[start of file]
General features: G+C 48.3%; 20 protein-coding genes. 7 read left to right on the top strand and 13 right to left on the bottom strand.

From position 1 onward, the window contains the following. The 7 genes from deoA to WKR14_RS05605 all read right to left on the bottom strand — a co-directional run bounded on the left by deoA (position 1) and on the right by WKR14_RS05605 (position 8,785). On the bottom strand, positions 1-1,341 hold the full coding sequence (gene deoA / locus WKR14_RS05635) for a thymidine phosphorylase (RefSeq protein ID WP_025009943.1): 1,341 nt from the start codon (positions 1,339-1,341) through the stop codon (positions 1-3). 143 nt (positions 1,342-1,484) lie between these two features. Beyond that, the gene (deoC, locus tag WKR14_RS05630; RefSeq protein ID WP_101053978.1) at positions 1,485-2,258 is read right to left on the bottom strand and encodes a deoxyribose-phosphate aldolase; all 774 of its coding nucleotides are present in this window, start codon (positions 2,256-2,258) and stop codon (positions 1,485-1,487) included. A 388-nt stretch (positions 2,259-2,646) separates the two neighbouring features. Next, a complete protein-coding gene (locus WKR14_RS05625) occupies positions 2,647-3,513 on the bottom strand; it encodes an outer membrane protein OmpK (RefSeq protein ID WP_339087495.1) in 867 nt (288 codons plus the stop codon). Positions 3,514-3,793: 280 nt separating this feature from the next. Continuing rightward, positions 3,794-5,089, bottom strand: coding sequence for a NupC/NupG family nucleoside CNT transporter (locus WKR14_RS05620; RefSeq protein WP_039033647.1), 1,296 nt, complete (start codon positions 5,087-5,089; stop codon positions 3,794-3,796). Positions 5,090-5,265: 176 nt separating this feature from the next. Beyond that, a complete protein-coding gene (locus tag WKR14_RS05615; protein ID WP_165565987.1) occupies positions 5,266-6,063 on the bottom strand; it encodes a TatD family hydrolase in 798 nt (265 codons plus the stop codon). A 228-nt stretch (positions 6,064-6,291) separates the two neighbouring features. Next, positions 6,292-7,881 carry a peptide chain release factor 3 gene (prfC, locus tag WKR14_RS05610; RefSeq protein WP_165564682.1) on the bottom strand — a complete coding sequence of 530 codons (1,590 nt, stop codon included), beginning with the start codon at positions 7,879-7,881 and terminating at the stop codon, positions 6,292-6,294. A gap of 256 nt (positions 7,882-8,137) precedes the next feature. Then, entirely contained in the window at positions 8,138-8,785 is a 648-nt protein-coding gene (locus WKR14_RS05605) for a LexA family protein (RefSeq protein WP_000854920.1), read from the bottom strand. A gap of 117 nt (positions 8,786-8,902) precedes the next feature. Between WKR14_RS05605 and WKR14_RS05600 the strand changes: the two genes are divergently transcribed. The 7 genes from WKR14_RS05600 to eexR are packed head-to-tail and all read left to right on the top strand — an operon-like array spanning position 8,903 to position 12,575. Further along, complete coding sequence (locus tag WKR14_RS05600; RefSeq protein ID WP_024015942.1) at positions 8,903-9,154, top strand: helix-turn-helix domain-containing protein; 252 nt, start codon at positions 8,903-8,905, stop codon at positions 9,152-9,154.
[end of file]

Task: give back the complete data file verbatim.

General features: G+C 48.3%; 20 protein-coding genes. 7 read left to right on the top strand and 13 right to left on the bottom strand.

From position 1 onward, the window contains the following. The 7 genes from deoA to WKR14_RS05605 all read right to left on the bottom strand — a co-directional run bounded on the left by deoA (position 1) and on the right by WKR14_RS05605 (position 8,785). On the bottom strand, positions 1-1,341 hold the full coding sequence (gene deoA / locus WKR14_RS05635) for a thymidine phosphorylase (RefSeq protein ID WP_025009943.1): 1,341 nt from the start codon (positions 1,339-1,341) through the stop codon (positions 1-3). 143 nt (positions 1,342-1,484) lie between these two features. Beyond that, the gene (deoC, locus tag WKR14_RS05630; RefSeq protein ID WP_101053978.1) at positions 1,485-2,258 is read right to left on the bottom strand and encodes a deoxyribose-phosphate aldolase; all 774 of its coding nucleotides are present in this window, start codon (positions 2,256-2,258) and stop codon (positions 1,485-1,487) included. A 388-nt stretch (positions 2,259-2,646) separates the two neighbouring features. Next, a complete protein-coding gene (locus WKR14_RS05625) occupies positions 2,647-3,513 on the bottom strand; it encodes an outer membrane protein OmpK (RefSeq protein ID WP_339087495.1) in 867 nt (288 codons plus the stop codon). Positions 3,514-3,793: 280 nt separating this feature from the next. Continuing rightward, positions 3,794-5,089, bottom strand: coding sequence for a NupC/NupG family nucleoside CNT transporter (locus WKR14_RS05620; RefSeq protein WP_039033647.1), 1,296 nt, complete (start codon positions 5,087-5,089; stop codon positions 3,794-3,796). Positions 5,090-5,265: 176 nt separating this feature from the next. Beyond that, a complete protein-coding gene (locus tag WKR14_RS05615; protein ID WP_165565987.1) occupies positions 5,266-6,063 on the bottom strand; it encodes a TatD family hydrolase in 798 nt (265 codons plus the stop codon). A 228-nt stretch (positions 6,064-6,291) separates the two neighbouring features. Next, positions 6,292-7,881 carry a peptide chain release factor 3 gene (prfC, locus tag WKR14_RS05610; RefSeq protein WP_165564682.1) on the bottom strand — a complete coding sequence of 530 codons (1,590 nt, stop codon included), beginning with the start codon at positions 7,879-7,881 and terminating at the stop codon, positions 6,292-6,294. A gap of 256 nt (positions 7,882-8,137) precedes the next feature. Then, entirely contained in the window at positions 8,138-8,785 is a 648-nt protein-coding gene (locus WKR14_RS05605) for a LexA family protein (RefSeq protein WP_000854920.1), read from the bottom strand. A gap of 117 nt (positions 8,786-8,902) precedes the next feature. Between WKR14_RS05605 and WKR14_RS05600 the strand changes: the two genes are divergently transcribed. The 7 genes from WKR14_RS05600 to eexR are packed head-to-tail and all read left to right on the top strand — an operon-like array spanning position 8,903 to position 12,575. Further along, complete coding sequence (locus tag WKR14_RS05600; RefSeq protein ID WP_024015942.1) at positions 8,903-9,154, top strand: helix-turn-helix domain-containing protein; 252 nt, start codon at positions 8,903-8,905, stop codon at positions 9,152-9,154.